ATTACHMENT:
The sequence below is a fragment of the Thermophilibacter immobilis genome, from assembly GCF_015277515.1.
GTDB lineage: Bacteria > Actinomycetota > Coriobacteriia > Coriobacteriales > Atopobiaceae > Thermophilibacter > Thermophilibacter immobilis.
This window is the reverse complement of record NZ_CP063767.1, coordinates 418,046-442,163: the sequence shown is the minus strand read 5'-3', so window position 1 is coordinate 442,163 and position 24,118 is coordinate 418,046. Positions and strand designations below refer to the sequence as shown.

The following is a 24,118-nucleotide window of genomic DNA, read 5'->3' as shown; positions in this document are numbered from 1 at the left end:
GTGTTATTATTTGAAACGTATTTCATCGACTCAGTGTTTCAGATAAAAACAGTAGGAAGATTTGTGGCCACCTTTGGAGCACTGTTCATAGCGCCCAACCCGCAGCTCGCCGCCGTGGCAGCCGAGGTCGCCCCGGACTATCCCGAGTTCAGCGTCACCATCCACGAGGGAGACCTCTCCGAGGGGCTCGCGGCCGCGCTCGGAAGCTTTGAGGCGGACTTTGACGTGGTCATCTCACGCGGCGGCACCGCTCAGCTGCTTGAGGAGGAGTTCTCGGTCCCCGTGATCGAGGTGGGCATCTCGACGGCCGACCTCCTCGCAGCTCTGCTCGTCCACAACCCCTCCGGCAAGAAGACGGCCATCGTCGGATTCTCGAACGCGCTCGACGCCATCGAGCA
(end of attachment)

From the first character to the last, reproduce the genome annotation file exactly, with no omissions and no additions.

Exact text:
The sequence below is a fragment of the Thermophilibacter immobilis genome, from assembly GCF_015277515.1.
GTDB lineage: Bacteria > Actinomycetota > Coriobacteriia > Coriobacteriales > Atopobiaceae > Thermophilibacter > Thermophilibacter immobilis.
This window is the reverse complement of record NZ_CP063767.1, coordinates 418,046-442,163: the sequence shown is the minus strand read 5'-3', so window position 1 is coordinate 442,163 and position 24,118 is coordinate 418,046. Positions and strand designations below refer to the sequence as shown.

The following is a 24,118-nucleotide window of genomic DNA, read 5'->3' as shown; positions in this document are numbered from 1 at the left end:
GTGTTATTATTTGAAACGTATTTCATCGACTCAGTGTTTCAGATAAAAACAGTAGGAAGATTTGTGGCCACCTTTGGAGCACTGTTCATAGCGCCCAACCCGCAGCTCGCCGCCGTGGCAGCCGAGGTCGCCCCGGACTATCCCGAGTTCAGCGTCACCATCCACGAGGGAGACCTCTCCGAGGGGCTCGCGGCCGCGCTCGGAAGCTTTGAGGCGGACTTTGACGTGGTCATCTCACGCGGCGGCACCGCTCAGCTGCTTGAGGAGGAGTTCTCGGTCCCCGTGATCGAGGTGGGCATCTCGACGGCCGACCTCCTCGCAGCTCTGCTCGTCCACAACCCCTCCGGCAAGAAGACGGCCATCGTCGGATTCTCGAACGCGCTCGACGCCATCGAGCA